Back in mid 2010 when I wrote for Business Spectator, I compiled a column on the turning point in Australian housing and the likely shape of the coming bust:
This column concludes that the RBA has busted the first home-buyer bailout bubble, as it should. Now, we will see just how strong supply and demand fundamentals really are. This column expects a rerun of Sydney 2003 gone national: a fringe bust in all major capitals stalling the move-up ladder and flat-lining inner city prices. Not catastrophic unless global growth also hits commodity prices and wholesale bank rates climb.
The conclusion was drawn from both research and personal experience. The research was a part of writing the book The Great Crash of 2008 with Ross Garnaut. The personal experience was watching the gob-smacking buyers panic that siezed Melbourne in 2009. Both offered the identical conclusions: that when you entice buyers into a market with a First Home Owner’s Grant (FHOG) you get a huge rush for previously affordable outer suburban property. Prices spike almost instantly. Those who sell shift closer in to the city with their unexpectedly fat pile of equity. And so on and so forth as a wave of property buyers and price rises sweeps inwards.
What happened after that in Sydney 2003, of course, is that the outer suburbs that inflated first, deflate when the subsidy is removed. Those who bought houses at goosed prices, and stretched themselves in doing so, are under water with negative equity. The move-up ladder of first home buyers seeking to get closer to the city suddenly stalls because those holding new properties in outer suburbs can’t sell. Inner city prices stall.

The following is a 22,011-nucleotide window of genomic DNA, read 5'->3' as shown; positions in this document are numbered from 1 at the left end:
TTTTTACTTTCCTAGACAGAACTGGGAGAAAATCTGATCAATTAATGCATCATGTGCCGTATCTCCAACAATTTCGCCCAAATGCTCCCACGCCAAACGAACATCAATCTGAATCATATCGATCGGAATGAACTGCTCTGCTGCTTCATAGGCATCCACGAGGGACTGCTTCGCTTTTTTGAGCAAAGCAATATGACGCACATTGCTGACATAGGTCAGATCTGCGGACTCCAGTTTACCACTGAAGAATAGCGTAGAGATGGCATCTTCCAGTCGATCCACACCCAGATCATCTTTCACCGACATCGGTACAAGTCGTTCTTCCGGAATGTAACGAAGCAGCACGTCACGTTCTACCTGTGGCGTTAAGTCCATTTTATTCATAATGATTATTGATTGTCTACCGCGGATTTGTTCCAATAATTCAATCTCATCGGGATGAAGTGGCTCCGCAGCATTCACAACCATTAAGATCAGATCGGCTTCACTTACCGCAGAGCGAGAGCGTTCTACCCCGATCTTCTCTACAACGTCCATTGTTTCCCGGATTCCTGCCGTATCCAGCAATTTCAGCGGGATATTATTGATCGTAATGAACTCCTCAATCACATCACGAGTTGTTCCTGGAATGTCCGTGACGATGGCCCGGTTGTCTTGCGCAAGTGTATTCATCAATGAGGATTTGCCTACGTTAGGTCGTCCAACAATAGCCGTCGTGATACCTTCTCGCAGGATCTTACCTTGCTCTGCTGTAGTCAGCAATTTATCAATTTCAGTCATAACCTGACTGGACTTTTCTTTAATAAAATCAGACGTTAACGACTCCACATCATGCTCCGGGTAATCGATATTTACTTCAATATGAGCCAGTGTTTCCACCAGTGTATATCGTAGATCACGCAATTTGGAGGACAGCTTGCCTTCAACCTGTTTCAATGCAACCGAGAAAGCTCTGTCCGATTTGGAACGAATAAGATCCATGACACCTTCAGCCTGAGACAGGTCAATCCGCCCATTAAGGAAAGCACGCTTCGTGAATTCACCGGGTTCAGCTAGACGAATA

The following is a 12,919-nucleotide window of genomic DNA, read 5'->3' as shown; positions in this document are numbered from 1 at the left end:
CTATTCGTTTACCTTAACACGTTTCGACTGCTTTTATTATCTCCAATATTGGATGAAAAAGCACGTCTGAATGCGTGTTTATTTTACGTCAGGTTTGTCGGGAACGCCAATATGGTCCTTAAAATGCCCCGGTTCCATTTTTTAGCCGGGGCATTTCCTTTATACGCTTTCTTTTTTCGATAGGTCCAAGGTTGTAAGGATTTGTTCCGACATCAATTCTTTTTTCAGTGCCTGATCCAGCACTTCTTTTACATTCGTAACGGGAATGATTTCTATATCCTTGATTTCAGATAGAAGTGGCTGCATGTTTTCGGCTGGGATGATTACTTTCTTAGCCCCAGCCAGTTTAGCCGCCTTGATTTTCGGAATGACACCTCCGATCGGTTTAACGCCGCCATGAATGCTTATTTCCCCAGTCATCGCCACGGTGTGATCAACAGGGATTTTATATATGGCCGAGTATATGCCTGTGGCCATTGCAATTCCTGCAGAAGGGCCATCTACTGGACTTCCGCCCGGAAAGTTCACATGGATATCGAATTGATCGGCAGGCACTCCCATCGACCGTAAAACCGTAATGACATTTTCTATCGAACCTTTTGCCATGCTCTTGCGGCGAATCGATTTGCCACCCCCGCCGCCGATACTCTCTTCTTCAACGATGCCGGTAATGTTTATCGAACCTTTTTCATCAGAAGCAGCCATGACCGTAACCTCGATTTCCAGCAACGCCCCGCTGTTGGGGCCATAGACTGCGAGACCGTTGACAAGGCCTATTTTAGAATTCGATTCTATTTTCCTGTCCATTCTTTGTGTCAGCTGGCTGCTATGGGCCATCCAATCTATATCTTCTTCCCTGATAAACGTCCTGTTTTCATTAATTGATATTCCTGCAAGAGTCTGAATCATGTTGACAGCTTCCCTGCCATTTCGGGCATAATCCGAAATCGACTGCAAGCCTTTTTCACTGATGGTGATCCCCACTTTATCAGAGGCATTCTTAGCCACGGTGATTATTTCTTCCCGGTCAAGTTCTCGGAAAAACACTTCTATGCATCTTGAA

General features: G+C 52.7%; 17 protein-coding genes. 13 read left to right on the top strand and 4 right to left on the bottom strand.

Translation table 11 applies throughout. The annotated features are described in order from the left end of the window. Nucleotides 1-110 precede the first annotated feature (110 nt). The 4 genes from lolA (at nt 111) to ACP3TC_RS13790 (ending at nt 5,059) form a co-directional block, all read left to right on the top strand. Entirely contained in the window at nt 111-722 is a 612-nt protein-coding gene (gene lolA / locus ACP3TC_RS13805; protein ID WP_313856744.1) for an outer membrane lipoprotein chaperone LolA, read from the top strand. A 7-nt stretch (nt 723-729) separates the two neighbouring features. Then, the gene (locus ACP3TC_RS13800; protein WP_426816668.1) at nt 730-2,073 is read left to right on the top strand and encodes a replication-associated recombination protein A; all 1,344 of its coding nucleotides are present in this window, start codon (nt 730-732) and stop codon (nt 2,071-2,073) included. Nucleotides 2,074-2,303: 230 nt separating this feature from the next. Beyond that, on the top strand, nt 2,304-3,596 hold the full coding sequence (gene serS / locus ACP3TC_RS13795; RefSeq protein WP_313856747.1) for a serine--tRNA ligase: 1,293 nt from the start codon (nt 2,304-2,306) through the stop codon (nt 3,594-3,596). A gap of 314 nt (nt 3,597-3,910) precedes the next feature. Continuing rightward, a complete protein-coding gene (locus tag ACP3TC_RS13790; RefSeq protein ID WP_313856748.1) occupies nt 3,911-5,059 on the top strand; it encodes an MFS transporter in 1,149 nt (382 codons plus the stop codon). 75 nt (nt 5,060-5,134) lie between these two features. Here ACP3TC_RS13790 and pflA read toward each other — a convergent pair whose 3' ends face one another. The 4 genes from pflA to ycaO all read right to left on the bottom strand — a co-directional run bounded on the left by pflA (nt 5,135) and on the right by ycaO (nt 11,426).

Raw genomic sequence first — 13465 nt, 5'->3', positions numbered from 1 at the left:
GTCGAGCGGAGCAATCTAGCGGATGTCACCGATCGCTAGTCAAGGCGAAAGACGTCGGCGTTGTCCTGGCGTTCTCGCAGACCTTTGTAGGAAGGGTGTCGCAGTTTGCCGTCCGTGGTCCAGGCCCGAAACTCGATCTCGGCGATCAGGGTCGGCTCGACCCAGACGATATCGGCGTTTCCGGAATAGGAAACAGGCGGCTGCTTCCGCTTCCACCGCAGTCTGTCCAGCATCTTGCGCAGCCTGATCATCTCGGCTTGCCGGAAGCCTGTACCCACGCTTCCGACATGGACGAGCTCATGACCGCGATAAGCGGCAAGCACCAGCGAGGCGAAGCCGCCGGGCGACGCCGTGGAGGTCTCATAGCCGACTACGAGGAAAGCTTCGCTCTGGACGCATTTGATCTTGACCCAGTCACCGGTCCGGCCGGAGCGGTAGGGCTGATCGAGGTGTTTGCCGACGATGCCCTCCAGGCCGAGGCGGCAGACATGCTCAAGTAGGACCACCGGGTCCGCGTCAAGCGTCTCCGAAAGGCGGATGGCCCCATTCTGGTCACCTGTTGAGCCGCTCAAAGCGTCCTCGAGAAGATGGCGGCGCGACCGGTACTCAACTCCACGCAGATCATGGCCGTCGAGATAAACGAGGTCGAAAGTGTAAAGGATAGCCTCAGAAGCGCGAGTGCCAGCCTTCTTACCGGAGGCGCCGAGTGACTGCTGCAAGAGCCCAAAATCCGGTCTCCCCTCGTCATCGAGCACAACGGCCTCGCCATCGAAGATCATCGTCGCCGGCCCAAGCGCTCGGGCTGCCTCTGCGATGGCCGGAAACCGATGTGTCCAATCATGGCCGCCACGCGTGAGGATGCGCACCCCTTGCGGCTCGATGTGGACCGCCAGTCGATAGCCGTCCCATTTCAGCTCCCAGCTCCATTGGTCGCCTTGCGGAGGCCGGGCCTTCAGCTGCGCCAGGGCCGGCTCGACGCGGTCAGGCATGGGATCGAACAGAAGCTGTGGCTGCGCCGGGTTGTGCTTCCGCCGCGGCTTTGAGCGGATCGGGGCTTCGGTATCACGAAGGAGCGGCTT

Evidence for the thesis that this pattern is now playing itself out nationally comes today from the Fitch Australian Mortgage Delinquency by Postcode report. First to the home of FHOG bust, Sydney:
Next, to Melbourne, which is earlier in the cycle:
And Brisbane, which is further along:
Similar patterms, though less obvious are apparent in Adelaide and Perth.
So, is that the end of it? No. There’s another pattern this time around. The Fitch report also paints a clear picture of distress in holiday home districts. Around Sydney, it’s the Central Coast stretching up to Nelson Bay, the Blue Mountains and Kangaroo Valley, all red hot Sydneysider getaways. In Brisbane, as we know, it’s the Goldie and Sunshine Coasts. In Perth, it’s the popular South Western tourism region that takes in substantial “coastal unrbanisation”, according to Fitch. The arrears in Melbourne’s holiday home regions are still decent but I know from experience that prices are under pressure in Barwon and the Mornington Peninsula. Melbourne will catch up.
All of these are no doubt partly a result of the depressed tourism sector but I’d go further. These regions are all the concentrations of baby-boomer retirement plans. Plans which seem to have changed.
So, what’s it going to take to turn this around? In 2003, national unemployment was 6% as we entered commodity boom round one. Today it’s 4.9% and the terms of trade are much, much higher. In 2003, interest rates didn’t budge for almost a year and a half from the late 2003 hikes that triggered the bust. Then they only rose .25% in the subsequent year. And we had none of the post-GFC caution about debt that is at large now. The RBA has shown a willingness to take into account the suffering housing market and services economy this time around, but it has less room to move.
Even with this support, in 2003, Sydney went sideways and down for five years:
I wouldn’t buy a property I wasn’t going to live in for some considerable time now unless you paid me.